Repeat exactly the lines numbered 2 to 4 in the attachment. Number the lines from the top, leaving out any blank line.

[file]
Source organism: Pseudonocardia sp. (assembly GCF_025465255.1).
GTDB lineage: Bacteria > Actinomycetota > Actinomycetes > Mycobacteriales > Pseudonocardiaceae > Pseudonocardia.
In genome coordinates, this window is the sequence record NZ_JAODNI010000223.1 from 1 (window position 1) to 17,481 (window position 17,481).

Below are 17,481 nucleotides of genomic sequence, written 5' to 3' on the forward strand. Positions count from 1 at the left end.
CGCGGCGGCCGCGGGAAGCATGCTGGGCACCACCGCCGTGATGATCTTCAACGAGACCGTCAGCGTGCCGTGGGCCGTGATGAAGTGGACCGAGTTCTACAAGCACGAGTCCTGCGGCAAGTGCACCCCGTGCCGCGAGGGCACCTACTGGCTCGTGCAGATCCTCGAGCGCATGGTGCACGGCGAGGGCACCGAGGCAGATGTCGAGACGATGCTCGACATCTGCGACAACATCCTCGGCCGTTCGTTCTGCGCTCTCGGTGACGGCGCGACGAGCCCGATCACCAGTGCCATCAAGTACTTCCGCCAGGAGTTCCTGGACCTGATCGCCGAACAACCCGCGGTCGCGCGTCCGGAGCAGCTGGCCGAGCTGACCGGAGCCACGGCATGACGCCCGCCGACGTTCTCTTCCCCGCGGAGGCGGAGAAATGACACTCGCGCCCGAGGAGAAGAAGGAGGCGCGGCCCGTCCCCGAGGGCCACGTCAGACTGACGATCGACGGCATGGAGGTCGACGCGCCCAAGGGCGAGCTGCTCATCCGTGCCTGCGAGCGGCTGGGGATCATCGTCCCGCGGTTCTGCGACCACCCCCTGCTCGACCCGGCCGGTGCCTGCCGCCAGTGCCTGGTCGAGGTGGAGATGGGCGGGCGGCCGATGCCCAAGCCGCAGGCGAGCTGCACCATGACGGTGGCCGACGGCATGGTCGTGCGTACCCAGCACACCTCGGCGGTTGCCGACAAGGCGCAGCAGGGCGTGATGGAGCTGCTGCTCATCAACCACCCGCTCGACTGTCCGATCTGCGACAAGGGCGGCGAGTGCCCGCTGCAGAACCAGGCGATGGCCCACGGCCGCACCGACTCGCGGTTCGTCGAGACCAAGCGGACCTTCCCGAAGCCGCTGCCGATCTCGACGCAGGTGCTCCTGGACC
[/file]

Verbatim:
GTDB lineage: Bacteria > Actinomycetota > Actinomycetes > Mycobacteriales > Pseudonocardiaceae > Pseudonocardia.
In genome coordinates, this window is the sequence record NZ_JAODNI010000223.1 from 1 (window position 1) to 17,481 (window position 17,481).

Below are 17,481 nucleotides of genomic sequence, written 5' to 3' on the forward strand. Positions count from 1 at the left end.